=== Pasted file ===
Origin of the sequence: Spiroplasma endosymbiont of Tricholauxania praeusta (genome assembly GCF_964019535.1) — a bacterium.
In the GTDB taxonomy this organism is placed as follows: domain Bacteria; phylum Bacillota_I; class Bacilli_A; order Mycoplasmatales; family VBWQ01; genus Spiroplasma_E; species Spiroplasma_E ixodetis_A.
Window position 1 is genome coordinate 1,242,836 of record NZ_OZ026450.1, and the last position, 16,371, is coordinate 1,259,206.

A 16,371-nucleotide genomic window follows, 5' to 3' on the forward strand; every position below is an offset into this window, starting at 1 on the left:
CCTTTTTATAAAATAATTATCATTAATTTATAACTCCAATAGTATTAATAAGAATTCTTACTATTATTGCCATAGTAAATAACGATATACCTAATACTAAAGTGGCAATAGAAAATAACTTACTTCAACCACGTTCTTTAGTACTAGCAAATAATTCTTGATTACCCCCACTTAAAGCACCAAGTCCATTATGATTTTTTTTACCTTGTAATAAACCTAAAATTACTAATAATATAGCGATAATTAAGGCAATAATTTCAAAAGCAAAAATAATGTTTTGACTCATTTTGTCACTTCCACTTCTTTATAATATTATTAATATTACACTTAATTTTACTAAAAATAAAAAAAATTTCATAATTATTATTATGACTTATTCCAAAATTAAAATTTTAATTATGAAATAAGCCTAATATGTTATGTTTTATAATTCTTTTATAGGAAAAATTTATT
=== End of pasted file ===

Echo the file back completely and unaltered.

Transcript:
Origin of the sequence: Spiroplasma endosymbiont of Tricholauxania praeusta (genome assembly GCF_964019535.1) — a bacterium.
In the GTDB taxonomy this organism is placed as follows: domain Bacteria; phylum Bacillota_I; class Bacilli_A; order Mycoplasmatales; family VBWQ01; genus Spiroplasma_E; species Spiroplasma_E ixodetis_A.
Window position 1 is genome coordinate 1,242,836 of record NZ_OZ026450.1, and the last position, 16,371, is coordinate 1,259,206.

A 16,371-nucleotide genomic window follows, 5' to 3' on the forward strand; every position below is an offset into this window, starting at 1 on the left:
CCTTTTTATAAAATAATTATCATTAATTTATAACTCCAATAGTATTAATAAGAATTCTTACTATTATTGCCATAGTAAATAACGATATACCTAATACTAAAGTGGCAATAGAAAATAACTTACTTCAACCACGTTCTTTAGTACTAGCAAATAATTCTTGATTACCCCCACTTAAAGCACCAAGTCCATTATGATTTTTTTTACCTTGTAATAAACCTAAAATTACTAATAATATAGCGATAATTAAGGCAATAATTTCAAAAGCAAAAATAATGTTTTGACTCATTTTGTCACTTCCACTTCTTTATAATATTATTAATATTACACTTAATTTTACTAAAAATAAAAAAAATTTCATAATTATTATTATGACTTATTCCAAAATTAAAATTTTAATTATGAAATAAGCCTAATATGTTATGTTTTATAATTCTTTTATAGGAAAAATTTATT